By Charlie McCabe
Several tunnels connect the park over roads to the river.
Until this trip, I've never visited Tulsa. I've wanted to, though—specifically the now four-year old Gathering Place, a 100-acre park built along the Arkansas River just south of downtown Tulsa. Through consulting with the Institute for Urban Parks, I finally got the opportunity and joined my colleagues Sarah and Sophie for several days there in late September.
Interior room of the main lodge, open to all.
The first surprise: tree-covered rolling hills. I've visited southern Oklahoma, up to Oklahoma City several times, which is much flatter, with fewer trees. (My mother-in-law comes from Enid, and her mother was from Yukon, just outside OKC.)
The second surprise: a downtown with buildings from the first boom era of energy companies, in some ways similar to OKC. We stayed in a hotel in one of these grand old buildings.
The park itself is thanks to the efforts of the George Kaiser Family Foundation, a local philanthropic organization that has historically focused on early education, low-income housing, and neighborhood building or a better term, rebuilding. They have also brought the first modern public space (Guthrie Green) to Greenwood, the historic Black Wall Street area, a vibrant area that saw a racially motivated attack on the community, resulting in destruction and death of residents just over a century ago. The story, including the aftermath, is brilliantly told by an excellent new museum, Greenwood Rising.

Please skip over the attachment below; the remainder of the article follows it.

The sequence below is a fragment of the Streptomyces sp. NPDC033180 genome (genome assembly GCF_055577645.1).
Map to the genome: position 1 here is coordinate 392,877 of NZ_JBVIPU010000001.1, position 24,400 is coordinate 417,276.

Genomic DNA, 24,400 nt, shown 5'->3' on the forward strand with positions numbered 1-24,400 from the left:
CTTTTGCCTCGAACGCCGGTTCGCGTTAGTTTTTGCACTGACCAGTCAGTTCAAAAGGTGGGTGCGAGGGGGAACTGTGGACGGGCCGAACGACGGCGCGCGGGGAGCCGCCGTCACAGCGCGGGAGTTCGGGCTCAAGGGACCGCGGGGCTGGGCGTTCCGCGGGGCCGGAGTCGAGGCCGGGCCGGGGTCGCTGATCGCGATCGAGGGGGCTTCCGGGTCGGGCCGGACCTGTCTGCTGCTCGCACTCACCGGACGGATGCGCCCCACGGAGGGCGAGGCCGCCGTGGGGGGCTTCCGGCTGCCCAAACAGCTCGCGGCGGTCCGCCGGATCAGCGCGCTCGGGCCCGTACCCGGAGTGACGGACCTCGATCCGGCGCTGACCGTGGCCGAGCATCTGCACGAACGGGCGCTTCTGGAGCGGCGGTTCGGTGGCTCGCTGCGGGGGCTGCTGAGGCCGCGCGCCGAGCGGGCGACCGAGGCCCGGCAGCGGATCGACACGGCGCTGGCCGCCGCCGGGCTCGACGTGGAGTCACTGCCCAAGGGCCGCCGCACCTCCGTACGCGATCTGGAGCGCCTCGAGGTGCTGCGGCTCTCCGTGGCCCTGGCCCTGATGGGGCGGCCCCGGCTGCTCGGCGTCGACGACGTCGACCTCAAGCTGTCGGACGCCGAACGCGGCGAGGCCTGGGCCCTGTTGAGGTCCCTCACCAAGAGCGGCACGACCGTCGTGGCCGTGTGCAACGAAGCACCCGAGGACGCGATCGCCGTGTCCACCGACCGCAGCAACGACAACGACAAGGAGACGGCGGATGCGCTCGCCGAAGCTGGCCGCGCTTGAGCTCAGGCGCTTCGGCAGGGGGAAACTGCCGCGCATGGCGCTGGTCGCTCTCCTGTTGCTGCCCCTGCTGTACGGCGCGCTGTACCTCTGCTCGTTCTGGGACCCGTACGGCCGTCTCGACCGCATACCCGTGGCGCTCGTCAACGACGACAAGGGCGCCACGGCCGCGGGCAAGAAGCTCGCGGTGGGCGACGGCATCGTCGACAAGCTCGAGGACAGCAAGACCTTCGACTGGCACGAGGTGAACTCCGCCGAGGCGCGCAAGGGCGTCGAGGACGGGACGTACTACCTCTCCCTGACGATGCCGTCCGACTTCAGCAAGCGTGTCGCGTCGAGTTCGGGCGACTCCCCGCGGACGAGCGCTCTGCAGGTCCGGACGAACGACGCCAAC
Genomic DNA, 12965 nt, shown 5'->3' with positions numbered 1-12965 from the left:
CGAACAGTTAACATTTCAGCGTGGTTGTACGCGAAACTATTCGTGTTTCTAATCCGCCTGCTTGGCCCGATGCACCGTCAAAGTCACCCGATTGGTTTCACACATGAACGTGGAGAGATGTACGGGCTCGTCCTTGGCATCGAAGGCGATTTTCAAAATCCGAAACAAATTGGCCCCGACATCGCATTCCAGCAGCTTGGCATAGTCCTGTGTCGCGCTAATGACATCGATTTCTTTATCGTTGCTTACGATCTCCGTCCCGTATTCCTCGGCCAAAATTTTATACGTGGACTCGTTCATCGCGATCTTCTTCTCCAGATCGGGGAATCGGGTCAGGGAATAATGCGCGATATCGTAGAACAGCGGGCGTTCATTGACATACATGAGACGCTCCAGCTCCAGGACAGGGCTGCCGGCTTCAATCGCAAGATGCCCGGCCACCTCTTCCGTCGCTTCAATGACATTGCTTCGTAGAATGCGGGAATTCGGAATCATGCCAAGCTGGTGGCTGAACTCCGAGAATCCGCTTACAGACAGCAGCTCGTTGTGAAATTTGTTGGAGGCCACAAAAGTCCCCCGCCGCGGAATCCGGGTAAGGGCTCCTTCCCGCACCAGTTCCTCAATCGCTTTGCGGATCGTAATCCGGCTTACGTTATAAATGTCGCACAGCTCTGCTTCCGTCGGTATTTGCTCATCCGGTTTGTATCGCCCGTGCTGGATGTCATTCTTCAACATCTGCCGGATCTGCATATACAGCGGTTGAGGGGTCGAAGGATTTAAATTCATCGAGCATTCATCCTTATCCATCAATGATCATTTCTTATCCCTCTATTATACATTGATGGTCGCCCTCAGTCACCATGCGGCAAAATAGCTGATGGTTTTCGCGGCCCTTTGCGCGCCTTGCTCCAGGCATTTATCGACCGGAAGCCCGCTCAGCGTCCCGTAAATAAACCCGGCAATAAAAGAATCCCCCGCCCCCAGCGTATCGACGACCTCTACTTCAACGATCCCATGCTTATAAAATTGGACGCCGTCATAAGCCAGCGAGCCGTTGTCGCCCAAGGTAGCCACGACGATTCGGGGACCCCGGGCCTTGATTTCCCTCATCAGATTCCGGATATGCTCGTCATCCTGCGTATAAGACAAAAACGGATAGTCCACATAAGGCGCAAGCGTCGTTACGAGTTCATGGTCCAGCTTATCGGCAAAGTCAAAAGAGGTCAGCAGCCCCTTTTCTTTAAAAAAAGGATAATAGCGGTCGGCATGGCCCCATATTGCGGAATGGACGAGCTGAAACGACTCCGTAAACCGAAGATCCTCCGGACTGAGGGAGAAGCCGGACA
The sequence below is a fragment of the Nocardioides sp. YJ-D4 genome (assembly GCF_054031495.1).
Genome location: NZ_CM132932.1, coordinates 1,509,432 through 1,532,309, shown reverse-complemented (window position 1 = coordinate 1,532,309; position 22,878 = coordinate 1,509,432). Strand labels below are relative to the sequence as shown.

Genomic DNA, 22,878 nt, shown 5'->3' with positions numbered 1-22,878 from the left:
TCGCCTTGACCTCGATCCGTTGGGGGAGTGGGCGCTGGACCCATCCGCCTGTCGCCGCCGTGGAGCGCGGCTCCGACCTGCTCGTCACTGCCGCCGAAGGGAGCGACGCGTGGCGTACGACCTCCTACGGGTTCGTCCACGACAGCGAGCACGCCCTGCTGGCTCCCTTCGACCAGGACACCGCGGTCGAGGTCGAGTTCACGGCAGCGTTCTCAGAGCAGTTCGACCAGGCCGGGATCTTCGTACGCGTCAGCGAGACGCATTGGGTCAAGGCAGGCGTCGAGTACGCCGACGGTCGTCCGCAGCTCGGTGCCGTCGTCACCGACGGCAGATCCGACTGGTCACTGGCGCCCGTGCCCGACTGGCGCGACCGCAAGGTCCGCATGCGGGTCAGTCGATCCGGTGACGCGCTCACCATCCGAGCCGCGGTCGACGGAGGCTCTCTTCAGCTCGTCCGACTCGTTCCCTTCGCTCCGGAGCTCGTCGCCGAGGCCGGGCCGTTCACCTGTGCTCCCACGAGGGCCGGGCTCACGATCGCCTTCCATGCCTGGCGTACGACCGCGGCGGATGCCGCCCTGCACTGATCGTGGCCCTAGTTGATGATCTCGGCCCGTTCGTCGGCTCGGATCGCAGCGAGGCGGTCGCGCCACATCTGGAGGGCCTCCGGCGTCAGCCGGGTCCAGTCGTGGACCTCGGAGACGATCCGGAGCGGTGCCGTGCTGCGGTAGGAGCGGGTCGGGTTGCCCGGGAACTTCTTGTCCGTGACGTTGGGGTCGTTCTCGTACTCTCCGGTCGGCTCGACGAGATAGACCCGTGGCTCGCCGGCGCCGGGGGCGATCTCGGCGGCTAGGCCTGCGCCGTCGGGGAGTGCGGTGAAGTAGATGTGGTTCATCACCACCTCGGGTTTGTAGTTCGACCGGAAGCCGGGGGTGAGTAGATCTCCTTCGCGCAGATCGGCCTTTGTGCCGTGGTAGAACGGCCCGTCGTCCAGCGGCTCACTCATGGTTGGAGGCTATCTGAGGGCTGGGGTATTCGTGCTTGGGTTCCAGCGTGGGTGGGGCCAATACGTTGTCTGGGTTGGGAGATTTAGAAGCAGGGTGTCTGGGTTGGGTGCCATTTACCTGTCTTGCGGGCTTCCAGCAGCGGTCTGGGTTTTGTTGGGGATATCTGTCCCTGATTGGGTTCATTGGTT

The park was designed by Michael Van Valkenberg Associates, well-known for current innovative park designs, and it is primarily native plantings in a prairie setting. Only about eight acres are grass lawns.
The park is, in a word, stunning. The quality of design, the materials used, and the upkeep are just outstanding. I really couldn't believe my eyes as we toured the playground, main lodge, boathouse, landscape, sport courts, and even a pump track with the park's executive director, Julio, along with the team we've been working with through the Institute (Andrea, Sarah, Daiva, and Kyra). The connections from neighborhoods—as well as connections being built across the river (a massive bike/ped bridge)—will only further connect the park, extending a trail from downtown to further parks and neighborhoods beyond.
Native plants in late summer bloom.
Look for more from me coming soon about Tulsa and Gathering Place.
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